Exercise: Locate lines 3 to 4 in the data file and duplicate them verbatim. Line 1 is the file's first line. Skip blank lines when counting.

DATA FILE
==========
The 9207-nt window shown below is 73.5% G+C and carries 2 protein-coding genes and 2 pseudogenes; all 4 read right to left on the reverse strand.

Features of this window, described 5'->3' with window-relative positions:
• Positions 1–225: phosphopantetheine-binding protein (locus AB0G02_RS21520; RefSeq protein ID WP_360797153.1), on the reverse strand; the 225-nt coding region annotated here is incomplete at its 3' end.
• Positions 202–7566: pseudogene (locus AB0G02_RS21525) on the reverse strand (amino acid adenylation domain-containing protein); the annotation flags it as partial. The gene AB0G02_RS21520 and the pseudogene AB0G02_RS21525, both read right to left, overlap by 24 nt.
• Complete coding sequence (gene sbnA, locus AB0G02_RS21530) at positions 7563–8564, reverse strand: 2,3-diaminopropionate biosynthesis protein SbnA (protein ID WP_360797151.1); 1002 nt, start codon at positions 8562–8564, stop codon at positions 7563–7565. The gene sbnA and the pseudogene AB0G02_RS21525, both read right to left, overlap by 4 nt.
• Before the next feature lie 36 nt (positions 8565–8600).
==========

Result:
• Positions 1–225: phosphopantetheine-binding protein (locus AB0G02_RS21520; RefSeq protein ID WP_360797153.1), on the reverse strand; the 225-nt coding region annotated here is incomplete at its 3' end.
• Positions 202–7566: pseudogene (locus AB0G02_RS21525) on the reverse strand (amino acid adenylation domain-containing protein); the annotation flags it as partial. The gene AB0G02_RS21520 and the pseudogene AB0G02_RS21525, both read right to left, overlap by 24 nt.